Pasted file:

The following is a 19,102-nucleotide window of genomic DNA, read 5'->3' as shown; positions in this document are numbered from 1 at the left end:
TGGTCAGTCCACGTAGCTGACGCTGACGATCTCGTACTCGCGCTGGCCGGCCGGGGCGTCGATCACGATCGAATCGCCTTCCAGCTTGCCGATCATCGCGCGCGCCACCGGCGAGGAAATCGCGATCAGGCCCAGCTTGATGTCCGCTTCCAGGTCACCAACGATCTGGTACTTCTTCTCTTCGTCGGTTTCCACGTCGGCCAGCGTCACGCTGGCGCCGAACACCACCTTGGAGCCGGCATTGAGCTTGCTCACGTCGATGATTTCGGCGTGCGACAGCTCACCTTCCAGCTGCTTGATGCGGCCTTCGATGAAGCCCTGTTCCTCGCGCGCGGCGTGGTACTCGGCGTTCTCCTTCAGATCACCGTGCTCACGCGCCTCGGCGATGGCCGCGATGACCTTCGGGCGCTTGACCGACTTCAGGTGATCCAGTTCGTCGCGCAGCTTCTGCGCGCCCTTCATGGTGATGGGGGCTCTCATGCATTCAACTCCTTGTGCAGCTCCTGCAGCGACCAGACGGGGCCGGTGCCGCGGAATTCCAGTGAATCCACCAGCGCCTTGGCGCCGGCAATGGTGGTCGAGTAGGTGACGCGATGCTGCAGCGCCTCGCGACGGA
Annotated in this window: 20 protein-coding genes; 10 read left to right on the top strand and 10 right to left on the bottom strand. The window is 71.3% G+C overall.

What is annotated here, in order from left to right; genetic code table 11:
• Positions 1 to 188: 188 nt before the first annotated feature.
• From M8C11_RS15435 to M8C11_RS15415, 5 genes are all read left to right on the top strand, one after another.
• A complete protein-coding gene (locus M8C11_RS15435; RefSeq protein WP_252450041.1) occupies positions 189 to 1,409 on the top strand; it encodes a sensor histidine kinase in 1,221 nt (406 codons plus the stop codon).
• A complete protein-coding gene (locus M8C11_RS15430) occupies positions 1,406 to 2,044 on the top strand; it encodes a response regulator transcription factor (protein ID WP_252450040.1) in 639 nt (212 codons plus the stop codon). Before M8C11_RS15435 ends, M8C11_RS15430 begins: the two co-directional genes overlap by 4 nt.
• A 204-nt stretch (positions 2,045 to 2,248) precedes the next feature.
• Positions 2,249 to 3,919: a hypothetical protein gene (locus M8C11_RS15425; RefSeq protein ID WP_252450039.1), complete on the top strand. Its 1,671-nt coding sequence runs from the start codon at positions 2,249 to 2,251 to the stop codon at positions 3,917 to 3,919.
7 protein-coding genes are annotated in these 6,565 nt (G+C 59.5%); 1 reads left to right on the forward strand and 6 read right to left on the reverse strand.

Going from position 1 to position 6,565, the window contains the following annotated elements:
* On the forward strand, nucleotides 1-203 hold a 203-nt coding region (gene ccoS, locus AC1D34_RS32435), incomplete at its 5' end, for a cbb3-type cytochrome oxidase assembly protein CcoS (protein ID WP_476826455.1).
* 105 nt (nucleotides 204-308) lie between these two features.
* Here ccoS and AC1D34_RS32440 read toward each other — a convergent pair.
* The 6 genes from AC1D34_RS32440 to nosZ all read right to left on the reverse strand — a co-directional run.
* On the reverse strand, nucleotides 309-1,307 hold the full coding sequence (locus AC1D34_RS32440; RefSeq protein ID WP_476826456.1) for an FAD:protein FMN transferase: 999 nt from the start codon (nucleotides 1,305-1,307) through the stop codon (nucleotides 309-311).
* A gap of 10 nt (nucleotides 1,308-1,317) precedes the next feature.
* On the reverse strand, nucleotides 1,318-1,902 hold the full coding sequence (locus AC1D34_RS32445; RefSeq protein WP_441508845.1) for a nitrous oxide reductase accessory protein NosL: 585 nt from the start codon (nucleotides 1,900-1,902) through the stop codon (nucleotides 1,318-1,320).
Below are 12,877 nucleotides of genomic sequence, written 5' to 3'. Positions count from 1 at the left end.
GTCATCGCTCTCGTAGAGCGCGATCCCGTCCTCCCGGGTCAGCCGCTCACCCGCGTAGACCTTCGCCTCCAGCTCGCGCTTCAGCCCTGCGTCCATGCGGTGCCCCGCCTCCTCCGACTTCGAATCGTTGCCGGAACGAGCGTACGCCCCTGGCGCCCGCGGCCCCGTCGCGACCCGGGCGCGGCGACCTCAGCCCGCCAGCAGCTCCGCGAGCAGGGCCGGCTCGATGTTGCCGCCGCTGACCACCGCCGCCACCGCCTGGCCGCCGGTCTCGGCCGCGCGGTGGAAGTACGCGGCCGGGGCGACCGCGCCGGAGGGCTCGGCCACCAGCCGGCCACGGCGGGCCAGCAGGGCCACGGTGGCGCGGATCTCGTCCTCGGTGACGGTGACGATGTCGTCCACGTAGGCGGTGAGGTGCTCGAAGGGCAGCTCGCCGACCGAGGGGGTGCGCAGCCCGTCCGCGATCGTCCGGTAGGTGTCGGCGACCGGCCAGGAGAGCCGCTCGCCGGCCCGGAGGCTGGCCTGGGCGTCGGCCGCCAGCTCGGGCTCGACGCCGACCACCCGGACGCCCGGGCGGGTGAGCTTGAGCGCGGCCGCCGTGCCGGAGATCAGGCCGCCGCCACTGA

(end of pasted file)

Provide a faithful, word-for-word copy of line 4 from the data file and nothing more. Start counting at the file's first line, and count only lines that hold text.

What is annotated here, in order from left to right; genetic code table 11: